USB client interface feeds into a USB adapter/hub component 1002, which is preferably implemented either as a portion of a monolithic integrated circuit or as a separate integrated circuit (IC) itself. A number of USB adapter ICs are available from various vendors. USB adapter/hub 1002 translates the USB interface signals from client interface 1000 into signals that are compatible with embedded processor/microcontroller 1006. USB adapter/hub 1002 may also provide an additional USB host interface 1004 to allow additional USB peripherals (such as a mouse, for example) to be connected to USB adapter/hub 1002. In the manner, the cable lock device described in FIG. 9 may be connected to an available USB port on a host computer, but without reducing the number of available USB ports for use by other peripherals.

Embedded processor/microcontroller 1006 is an embedded computer system that executes software for validating authentication information and initiating the mechanical unlock procedure. The process described in FIG. 9 is carried out by software executed by embedded processor/microcontroller 1006. Embedded processor/microcontroller 1006 will, in a preferred embodiment, contain (or at least be associated with) non-volatile memory for storing both the program code executed by embedded processor/microcontroller 1006 and any authentication information (such as a password) that may be required to validate authentication information received from the host computer. One of ordinary skill in the art will recognize that although a programmable microcontroller or processor is used in this preferred embodiment of the present invention, one may utilize dedicated (“hard wired”) circuitry to perform the same functions as embedded processor/microcontroller 1006 without departing from the scope and spirit of the present invention.

Embedded processor/microcontroller 1006 is configured to activate and/or control motor/solenoid control/interface circuitry 1008. Motor/solenoid control/interface circuitry 1008 is the electrical/electronic circuitry used to activate a solenoid 1010, motor 1012, or other electromechanical device. (depending on the particular embodiment) used to mechanically unlock the cable lock itself. A solenoid, such as solenoid 1010 consists of a coiled wire within which a rod or pin constructed of a ferromagnetic material positioned. When electrical current is applied to solenoid 1010, the rod or pin is caused to retract, thus releasing the lock (this mechanism may be used in a padlock-type cable lock device, such as is depicted in FIG. 1, for example). Alternatively, an electric motor 1012 may be used to obtain rotational motion necessary to release the lock (in the case of a plug-type cable lock device as described in FIG. 2, for example).

FIG. 11 is a block diagram of an exemplary host computer system that may be used in conjunction with a cable lock apparatus constructed in accordance with a preferred embodiment of the present invention to unlock the cable lock apparatus.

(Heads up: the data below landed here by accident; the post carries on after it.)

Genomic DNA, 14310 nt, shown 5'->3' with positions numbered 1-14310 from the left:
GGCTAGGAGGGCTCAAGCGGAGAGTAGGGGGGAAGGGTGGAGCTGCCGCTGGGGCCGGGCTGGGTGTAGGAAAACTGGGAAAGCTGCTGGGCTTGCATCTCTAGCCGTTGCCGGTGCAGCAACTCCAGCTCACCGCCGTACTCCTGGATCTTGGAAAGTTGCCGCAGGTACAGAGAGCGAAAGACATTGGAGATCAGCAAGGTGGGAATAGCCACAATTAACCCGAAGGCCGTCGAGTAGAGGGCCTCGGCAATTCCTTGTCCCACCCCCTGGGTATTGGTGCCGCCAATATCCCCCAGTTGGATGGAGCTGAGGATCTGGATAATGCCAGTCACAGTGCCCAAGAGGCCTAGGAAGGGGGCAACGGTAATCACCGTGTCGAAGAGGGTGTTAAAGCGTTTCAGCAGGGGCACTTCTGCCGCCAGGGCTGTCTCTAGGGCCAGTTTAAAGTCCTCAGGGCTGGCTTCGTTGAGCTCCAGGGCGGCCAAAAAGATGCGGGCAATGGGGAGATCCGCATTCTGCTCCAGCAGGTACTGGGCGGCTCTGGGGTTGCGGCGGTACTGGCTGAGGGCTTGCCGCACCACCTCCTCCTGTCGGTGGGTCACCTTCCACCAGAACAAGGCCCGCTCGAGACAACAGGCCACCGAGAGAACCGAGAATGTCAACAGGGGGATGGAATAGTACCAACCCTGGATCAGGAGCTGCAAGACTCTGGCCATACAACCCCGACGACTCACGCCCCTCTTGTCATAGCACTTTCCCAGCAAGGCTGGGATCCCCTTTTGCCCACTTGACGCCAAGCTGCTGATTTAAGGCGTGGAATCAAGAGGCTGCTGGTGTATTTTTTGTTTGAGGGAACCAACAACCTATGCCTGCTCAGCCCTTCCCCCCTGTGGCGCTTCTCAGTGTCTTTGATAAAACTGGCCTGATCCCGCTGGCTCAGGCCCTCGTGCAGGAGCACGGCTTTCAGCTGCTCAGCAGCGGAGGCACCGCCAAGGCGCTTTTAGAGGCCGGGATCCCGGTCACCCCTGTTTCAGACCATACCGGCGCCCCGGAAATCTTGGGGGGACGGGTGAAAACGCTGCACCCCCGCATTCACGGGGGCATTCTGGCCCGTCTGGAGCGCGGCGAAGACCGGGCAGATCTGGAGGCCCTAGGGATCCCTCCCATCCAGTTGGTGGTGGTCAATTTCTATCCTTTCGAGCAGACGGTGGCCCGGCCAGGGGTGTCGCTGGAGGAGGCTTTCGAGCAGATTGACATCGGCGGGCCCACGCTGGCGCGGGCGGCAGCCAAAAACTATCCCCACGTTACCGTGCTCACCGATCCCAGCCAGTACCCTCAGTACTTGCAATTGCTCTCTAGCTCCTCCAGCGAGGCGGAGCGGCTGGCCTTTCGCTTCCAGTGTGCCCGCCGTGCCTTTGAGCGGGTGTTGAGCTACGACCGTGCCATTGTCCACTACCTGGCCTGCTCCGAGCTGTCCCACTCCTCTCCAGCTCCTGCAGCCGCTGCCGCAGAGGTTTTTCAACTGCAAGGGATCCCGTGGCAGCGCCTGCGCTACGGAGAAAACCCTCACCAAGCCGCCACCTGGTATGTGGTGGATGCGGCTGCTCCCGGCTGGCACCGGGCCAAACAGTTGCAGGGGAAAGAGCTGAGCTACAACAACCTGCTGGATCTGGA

FIG. 11 illustrates information handling system 1101 which is a simplified example of a computer system capable of performing the computing operations of the host computer described herein with respect to a preferred embodiment of the present invention. Computer system 1101 includes processor 1100 which is coupled to host bus 1102. A level two (L2) cache memory 1104 is also coupled to host bus 1102. Host-to-PCI bridge 1106 is coupled to main memory 1108, includes cache memory and main memory control functions, and provides bus control to handle transfers among PCI bus 1110, processor 1100, L2 cache 1104, main memory 1108, and host bus 1102. Main memory 1108 is coupled to Host-to-PCI bridge 1106 as well as host bus 1102. Devices used solely by host processor(s) 1100, such as LAN card 1130, are coupled to PCI bus 1110. Service Processor Interface and ISA Access Pass-through 1112 provides an interface between PCI bus 1110 and PCI bus 1114. In this manner, PCI bus 1114 is insulated from PCI bus 1110. Devices, such as flash memory 1118, are coupled to PCI bus 1114. In one implementation, flash memory 1118 includes BIOS code that incorporates the necessary processor executable code for a variety of low-level system functions and system boot functions.

PCI bus 1114 provides an interface for a variety of devices that are shared by host processor(s) 1100 and Service Processor 1116 including, for example, flash memory 1118. PCI-to-ISA bridge 1135 provides bus control to handle transfers between PCI bus 1114 and ISA bus 1140, universal serial bus (USB) functionality 1145, power management functionality 1155, and can include other functional elements not shown, such as a real-time clock (RTC), DMA control, interrupt support, and system management bus support. Nonvolatile RAM 1120 is attached to ISA Bus 1140. Service Processor 1116 includes JTAG and I2C buses 1122 for communication with processor(s) 1100 during initialization steps. JTAG/I2C buses 1122 are also coupled to L2 cache 1104, Host-to-PCI bridge 1106, and main memory 1108 providing a communications path between the processor, the Service Processor, the L2 cache, the Host-to-PCI bridge, and the main memory. Service Processor 1116 also has access to system power resources for powering down information handling device 1101.